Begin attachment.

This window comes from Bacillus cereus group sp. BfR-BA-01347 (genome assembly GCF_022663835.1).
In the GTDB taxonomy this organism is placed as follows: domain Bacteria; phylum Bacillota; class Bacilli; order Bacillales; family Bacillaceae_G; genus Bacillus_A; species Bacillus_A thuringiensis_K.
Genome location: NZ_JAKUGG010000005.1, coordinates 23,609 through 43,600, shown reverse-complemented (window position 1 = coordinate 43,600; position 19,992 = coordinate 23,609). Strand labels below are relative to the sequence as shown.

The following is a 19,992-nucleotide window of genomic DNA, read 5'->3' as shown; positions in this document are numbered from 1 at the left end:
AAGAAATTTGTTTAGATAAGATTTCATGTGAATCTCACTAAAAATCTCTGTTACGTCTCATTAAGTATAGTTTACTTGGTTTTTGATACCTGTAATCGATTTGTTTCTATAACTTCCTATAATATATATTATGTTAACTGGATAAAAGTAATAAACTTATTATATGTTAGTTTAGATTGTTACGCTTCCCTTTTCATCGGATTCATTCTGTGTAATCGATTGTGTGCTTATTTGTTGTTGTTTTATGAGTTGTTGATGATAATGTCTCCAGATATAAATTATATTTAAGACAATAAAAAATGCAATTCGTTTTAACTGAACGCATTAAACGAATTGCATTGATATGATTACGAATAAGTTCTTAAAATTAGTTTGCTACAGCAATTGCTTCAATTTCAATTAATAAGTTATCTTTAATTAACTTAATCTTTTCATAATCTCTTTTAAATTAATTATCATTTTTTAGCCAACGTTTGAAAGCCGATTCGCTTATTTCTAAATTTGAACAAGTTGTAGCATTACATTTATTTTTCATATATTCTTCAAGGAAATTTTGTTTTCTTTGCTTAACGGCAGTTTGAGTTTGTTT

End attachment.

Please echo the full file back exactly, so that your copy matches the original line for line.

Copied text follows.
This window comes from Bacillus cereus group sp. BfR-BA-01347 (genome assembly GCF_022663835.1).
In the GTDB taxonomy this organism is placed as follows: domain Bacteria; phylum Bacillota; class Bacilli; order Bacillales; family Bacillaceae_G; genus Bacillus_A; species Bacillus_A thuringiensis_K.
Genome location: NZ_JAKUGG010000005.1, coordinates 23,609 through 43,600, shown reverse-complemented (window position 1 = coordinate 43,600; position 19,992 = coordinate 23,609). Strand labels below are relative to the sequence as shown.

The following is a 19,992-nucleotide window of genomic DNA, read 5'->3' as shown; positions in this document are numbered from 1 at the left end:
AAGAAATTTGTTTAGATAAGATTTCATGTGAATCTCACTAAAAATCTCTGTTACGTCTCATTAAGTATAGTTTACTTGGTTTTTGATACCTGTAATCGATTTGTTTCTATAACTTCCTATAATATATATTATGTTAACTGGATAAAAGTAATAAACTTATTATATGTTAGTTTAGATTGTTACGCTTCCCTTTTCATCGGATTCATTCTGTGTAATCGATTGTGTGCTTATTTGTTGTTGTTTTATGAGTTGTTGATGATAATGTCTCCAGATATAAATTATATTTAAGACAATAAAAAATGCAATTCGTTTTAACTGAACGCATTAAACGAATTGCATTGATATGATTACGAATAAGTTCTTAAAATTAGTTTGCTACAGCAATTGCTTCAATTTCAATTAATAAGTTATCTTTAATTAACTTAATCTTTTCATAATCTCTTTTAAATTAATTATCATTTTTTAGCCAACGTTTGAAAGCCGATTCGCTTATTTCTAAATTTGAACAAGTTGTAGCATTACATTTATTTTTCATATATTCTTCAAGGAAATTTTGTTTTCTTTGCTTAACGGCAGTTTGAGTTTGTTT